Yaoundé – Africa Cup of Nations host Cameroon is a football-mad country with a rich history at international level but also a lively domestic scene of clubs with some of the most colourful names imaginable.
From Canon, which needs no translation, to Tonnerre, or ‘Thunder’ in French, via names like Ocean, Panthere (Panther) and Lion Blesse (Injured Lion), no country names it clubs quite like the land of the Indomitable Lions.
For a long time the leading team in the Central African nation was Canon of the capital Yaounde.
Founded in 1930, “they owed their name to the weapon used by the French to beat the Germans, the first colonisers of Cameroon, during World War I,” explains Germain Noel Essengue, who covers sport for national broadcaster CRTV.
Canon, who wear red and green, remain the traditional giants of the Cameroonian game, having won 10 league titles — most recently in 2002 – and been African champions three times between 1971 and 1980.
Tonnerre Kalara Club are Canon’s great rivals in Yaounde, created in 1934 by Omgba Zing, who was one of the founders of Canon but departed after an internal squabble.
“Kalara means book in the Ewondo language, and the idea was that Kalara would be the book that taught Canon how to play football,” explains Philippe Boney, a journalist with the channel Vision 4.
As another journalist, Naja TV’s Jean-Bruno Tagne, puts it, the name of a club “conveys a certain power”.
As an example, in Cameroon’s economic capital Douala, the Caiman club were originally called ‘Lune’, which translates as Moon – the name was changed after a defeat at the hands of their great rival Leopard.
The reptile seemed better suited to frightening the big cat than the moon.
Football in Cameroon started in the port city where each neighbourhood had its own club, including Oryx who won the first African Champions Cup in 1965 – an oryx is a type of antelope – as well as Leopard and Caiman.
But the most powerful side in town is Union, who were created in 1955 in the district of New Bell and have been national champions five times and African champions once, in 1979.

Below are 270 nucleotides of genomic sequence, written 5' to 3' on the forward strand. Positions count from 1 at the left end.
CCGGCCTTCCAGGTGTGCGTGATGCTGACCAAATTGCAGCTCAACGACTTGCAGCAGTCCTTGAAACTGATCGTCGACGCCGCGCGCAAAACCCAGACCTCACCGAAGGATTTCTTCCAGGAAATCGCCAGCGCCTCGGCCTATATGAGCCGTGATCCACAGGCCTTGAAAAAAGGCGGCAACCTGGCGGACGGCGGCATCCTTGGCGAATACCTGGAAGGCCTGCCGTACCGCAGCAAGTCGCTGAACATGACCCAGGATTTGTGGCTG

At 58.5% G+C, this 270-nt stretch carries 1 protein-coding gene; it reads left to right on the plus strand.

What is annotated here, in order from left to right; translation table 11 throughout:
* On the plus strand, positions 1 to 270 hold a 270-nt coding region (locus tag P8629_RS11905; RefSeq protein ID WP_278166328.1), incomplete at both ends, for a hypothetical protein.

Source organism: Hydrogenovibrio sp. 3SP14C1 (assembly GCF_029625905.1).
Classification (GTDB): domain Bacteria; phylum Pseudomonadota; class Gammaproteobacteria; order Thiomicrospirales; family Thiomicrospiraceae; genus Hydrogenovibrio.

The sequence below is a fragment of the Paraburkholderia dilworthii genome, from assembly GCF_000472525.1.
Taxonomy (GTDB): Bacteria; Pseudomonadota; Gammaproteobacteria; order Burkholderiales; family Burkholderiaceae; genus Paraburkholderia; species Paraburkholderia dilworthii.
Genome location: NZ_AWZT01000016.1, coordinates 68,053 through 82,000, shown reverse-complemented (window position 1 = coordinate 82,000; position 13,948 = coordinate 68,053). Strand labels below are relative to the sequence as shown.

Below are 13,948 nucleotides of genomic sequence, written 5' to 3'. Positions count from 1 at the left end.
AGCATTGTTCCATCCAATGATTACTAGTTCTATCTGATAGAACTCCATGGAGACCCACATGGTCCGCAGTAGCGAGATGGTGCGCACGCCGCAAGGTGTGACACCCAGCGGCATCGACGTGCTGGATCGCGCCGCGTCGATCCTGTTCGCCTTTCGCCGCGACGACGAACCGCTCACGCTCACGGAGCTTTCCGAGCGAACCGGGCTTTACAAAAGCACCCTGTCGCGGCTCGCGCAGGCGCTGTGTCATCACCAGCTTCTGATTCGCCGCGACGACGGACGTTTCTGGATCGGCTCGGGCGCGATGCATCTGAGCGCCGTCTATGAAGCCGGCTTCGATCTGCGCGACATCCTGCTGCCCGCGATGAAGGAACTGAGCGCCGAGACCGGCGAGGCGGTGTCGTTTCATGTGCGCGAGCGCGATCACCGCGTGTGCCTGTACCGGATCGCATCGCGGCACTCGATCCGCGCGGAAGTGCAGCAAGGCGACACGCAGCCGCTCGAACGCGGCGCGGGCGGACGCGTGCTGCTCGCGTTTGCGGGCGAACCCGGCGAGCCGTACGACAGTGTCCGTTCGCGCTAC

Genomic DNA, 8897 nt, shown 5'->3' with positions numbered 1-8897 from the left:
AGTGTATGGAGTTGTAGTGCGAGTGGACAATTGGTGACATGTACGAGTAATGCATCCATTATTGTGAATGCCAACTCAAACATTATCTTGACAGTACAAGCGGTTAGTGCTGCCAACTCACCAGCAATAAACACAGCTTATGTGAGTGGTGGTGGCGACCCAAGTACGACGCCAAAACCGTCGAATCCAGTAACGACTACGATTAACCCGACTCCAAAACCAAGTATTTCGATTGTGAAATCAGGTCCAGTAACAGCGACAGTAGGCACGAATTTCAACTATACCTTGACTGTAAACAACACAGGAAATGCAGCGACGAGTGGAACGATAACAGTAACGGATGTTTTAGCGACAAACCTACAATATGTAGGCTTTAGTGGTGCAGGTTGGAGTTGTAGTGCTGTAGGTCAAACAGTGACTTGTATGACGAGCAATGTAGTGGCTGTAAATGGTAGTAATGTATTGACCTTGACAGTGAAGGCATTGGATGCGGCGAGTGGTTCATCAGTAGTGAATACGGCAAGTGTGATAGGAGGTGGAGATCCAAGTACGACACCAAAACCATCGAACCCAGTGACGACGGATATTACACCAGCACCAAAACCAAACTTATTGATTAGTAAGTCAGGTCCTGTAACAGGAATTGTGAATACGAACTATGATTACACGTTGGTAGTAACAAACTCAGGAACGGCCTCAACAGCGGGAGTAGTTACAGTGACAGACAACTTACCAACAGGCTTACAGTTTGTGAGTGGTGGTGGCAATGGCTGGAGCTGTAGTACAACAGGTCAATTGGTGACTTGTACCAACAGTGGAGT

“They came from what was a melting pot of people from the west of Cameroon, Hausa merchants from the Sahel and Beti from the Centre,” recalls Franck Happi, the former club president.
That melting pot, he says, explains “the union and the handshake on the club’s badge, and the white colours which represent the foreigner. At the stadium they shout ‘Go on the foreigners!'”
In the West Region, home of the Bamileke people, there are also clubs with melodious sounding names.
The city of Bafoussam, which is hosting matches at the Cup of Nations, is home to Racing, four-time champions — they were born in 1958 from a merger between one club from a catholic mission, Lynx, and another from a protestant mission, Diamant, or ‘Diamond’.
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But the region is also home to Royal Eagle of Menoua, the name of the river running through the town of Dschang, and Bamboutos of Mbouda, named for a group of volcanoes.
The ‘Injured Lion’ hail from nearby Fotouni, while Fovu of Baham, who represented the country in this season’s CAF Champions League, are named after the sacred caves of Fovu, a pilgrimage site for the Bamileke people.
The list goes on to the Kumbo Strikers in the anglophone part of the country, to Dragon Club of Yaounde and Ocean from the coastal resort town of Kribi.
Yet for quarter of a century now the best-run club in Cameroon has been Cotonsport from the city of Garoua, a team with 16 national titles who owe their name to the cotton plants from the north.
Cotton might not strike fear into opponents in the same way, but for now Cotonsport are a greater force than the once mighty Canon.
Picture: Getty Images